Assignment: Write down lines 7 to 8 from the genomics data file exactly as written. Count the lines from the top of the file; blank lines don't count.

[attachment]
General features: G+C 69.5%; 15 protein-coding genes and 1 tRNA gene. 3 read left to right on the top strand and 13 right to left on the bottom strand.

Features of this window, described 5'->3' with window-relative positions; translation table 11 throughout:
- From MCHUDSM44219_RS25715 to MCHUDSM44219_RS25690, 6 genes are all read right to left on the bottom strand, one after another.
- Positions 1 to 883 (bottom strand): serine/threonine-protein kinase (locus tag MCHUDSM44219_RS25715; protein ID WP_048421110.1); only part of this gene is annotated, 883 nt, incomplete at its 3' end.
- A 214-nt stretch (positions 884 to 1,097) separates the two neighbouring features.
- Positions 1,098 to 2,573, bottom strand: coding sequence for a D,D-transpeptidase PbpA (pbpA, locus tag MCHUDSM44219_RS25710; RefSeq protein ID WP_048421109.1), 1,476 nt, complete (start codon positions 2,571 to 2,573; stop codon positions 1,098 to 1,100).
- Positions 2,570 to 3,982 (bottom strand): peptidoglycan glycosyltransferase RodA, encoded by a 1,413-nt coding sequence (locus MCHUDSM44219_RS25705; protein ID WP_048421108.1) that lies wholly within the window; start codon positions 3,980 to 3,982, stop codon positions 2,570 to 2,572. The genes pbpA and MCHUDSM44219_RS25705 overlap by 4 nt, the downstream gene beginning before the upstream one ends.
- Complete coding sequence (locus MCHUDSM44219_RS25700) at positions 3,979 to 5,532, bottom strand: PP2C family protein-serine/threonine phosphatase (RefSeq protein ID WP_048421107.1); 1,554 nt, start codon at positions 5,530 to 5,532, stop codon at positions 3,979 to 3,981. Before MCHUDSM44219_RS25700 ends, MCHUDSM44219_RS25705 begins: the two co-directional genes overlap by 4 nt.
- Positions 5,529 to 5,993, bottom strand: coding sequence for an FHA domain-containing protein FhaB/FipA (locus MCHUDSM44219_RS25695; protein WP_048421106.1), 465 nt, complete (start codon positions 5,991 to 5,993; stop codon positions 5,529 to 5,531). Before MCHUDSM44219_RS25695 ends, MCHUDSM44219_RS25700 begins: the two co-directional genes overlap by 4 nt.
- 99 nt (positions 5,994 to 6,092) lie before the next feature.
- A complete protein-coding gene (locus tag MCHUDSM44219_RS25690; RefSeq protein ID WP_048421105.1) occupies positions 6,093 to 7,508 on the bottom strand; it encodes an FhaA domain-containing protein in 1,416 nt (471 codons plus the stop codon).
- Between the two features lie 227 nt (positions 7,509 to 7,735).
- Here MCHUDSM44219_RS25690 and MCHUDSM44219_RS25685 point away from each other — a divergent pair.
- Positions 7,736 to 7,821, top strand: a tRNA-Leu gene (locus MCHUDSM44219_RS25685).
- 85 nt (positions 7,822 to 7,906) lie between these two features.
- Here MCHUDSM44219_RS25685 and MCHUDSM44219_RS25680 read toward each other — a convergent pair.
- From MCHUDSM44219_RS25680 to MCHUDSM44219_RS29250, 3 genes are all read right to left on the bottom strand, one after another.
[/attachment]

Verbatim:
- Positions 2,570 to 3,982 (bottom strand): peptidoglycan glycosyltransferase RodA, encoded by a 1,413-nt coding sequence (locus MCHUDSM44219_RS25705; protein ID WP_048421108.1) that lies wholly within the window; start codon positions 3,980 to 3,982, stop codon positions 2,570 to 2,572. The genes pbpA and MCHUDSM44219_RS25705 overlap by 4 nt, the downstream gene beginning before the upstream one ends.
- Complete coding sequence (locus MCHUDSM44219_RS25700) at positions 3,979 to 5,532, bottom strand: PP2C family protein-serine/threonine phosphatase (RefSeq protein ID WP_048421107.1); 1,554 nt, start codon at positions 5,530 to 5,532, stop codon at positions 3,979 to 3,981. Before MCHUDSM44219_RS25700 ends, MCHUDSM44219_RS25705 begins: the two co-directional genes overlap by 4 nt.